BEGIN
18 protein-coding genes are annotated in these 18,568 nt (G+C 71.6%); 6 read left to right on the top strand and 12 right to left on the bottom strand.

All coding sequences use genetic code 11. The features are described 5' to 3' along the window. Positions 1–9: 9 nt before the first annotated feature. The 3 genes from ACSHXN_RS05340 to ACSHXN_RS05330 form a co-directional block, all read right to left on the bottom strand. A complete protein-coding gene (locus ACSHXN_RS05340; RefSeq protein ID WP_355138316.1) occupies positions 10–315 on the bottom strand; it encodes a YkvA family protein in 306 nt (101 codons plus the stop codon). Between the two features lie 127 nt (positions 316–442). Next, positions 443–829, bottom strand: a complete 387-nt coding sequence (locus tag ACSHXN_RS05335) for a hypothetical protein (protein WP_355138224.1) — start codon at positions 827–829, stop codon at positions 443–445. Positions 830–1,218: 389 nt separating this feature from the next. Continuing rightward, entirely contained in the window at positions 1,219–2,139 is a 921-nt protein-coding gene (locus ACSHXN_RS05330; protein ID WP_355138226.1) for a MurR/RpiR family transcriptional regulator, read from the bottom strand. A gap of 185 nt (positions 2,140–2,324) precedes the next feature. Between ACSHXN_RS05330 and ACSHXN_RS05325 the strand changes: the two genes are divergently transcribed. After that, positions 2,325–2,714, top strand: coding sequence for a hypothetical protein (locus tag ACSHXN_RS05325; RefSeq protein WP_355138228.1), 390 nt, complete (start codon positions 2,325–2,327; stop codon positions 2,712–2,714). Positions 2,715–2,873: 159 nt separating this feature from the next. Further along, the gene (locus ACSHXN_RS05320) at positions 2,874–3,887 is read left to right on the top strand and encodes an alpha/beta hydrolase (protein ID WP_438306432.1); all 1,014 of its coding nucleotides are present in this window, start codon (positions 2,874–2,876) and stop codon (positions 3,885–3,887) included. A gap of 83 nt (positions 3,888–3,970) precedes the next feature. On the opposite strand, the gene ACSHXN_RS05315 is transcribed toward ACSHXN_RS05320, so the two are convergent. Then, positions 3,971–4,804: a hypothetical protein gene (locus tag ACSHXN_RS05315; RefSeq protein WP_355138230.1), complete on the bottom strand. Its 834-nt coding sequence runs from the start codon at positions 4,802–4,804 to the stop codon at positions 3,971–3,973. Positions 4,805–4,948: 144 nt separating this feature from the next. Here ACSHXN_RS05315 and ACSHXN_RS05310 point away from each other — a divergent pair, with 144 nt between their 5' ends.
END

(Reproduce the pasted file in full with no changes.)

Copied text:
18 protein-coding genes are annotated in these 18,568 nt (G+C 71.6%); 6 read left to right on the top strand and 12 right to left on the bottom strand.

All coding sequences use genetic code 11. The features are described 5' to 3' along the window. Positions 1–9: 9 nt before the first annotated feature. The 3 genes from ACSHXN_RS05340 to ACSHXN_RS05330 form a co-directional block, all read right to left on the bottom strand. A complete protein-coding gene (locus ACSHXN_RS05340; RefSeq protein ID WP_355138316.1) occupies positions 10–315 on the bottom strand; it encodes a YkvA family protein in 306 nt (101 codons plus the stop codon). Between the two features lie 127 nt (positions 316–442). Next, positions 443–829, bottom strand: a complete 387-nt coding sequence (locus tag ACSHXN_RS05335) for a hypothetical protein (protein WP_355138224.1) — start codon at positions 827–829, stop codon at positions 443–445. Positions 830–1,218: 389 nt separating this feature from the next. Continuing rightward, entirely contained in the window at positions 1,219–2,139 is a 921-nt protein-coding gene (locus ACSHXN_RS05330; protein ID WP_355138226.1) for a MurR/RpiR family transcriptional regulator, read from the bottom strand. A gap of 185 nt (positions 2,140–2,324) precedes the next feature. Between ACSHXN_RS05330 and ACSHXN_RS05325 the strand changes: the two genes are divergently transcribed. After that, positions 2,325–2,714, top strand: coding sequence for a hypothetical protein (locus tag ACSHXN_RS05325; RefSeq protein WP_355138228.1), 390 nt, complete (start codon positions 2,325–2,327; stop codon positions 2,712–2,714). Positions 2,715–2,873: 159 nt separating this feature from the next. Further along, the gene (locus ACSHXN_RS05320) at positions 2,874–3,887 is read left to right on the top strand and encodes an alpha/beta hydrolase (protein ID WP_438306432.1); all 1,014 of its coding nucleotides are present in this window, start codon (positions 2,874–2,876) and stop codon (positions 3,885–3,887) included. A gap of 83 nt (positions 3,888–3,970) precedes the next feature. On the opposite strand, the gene ACSHXN_RS05315 is transcribed toward ACSHXN_RS05320, so the two are convergent. Then, positions 3,971–4,804: a hypothetical protein gene (locus tag ACSHXN_RS05315; RefSeq protein WP_355138230.1), complete on the bottom strand. Its 834-nt coding sequence runs from the start codon at positions 4,802–4,804 to the stop codon at positions 3,971–3,973. Positions 4,805–4,948: 144 nt separating this feature from the next. Here ACSHXN_RS05315 and ACSHXN_RS05310 point away from each other — a divergent pair, with 144 nt between their 5' ends.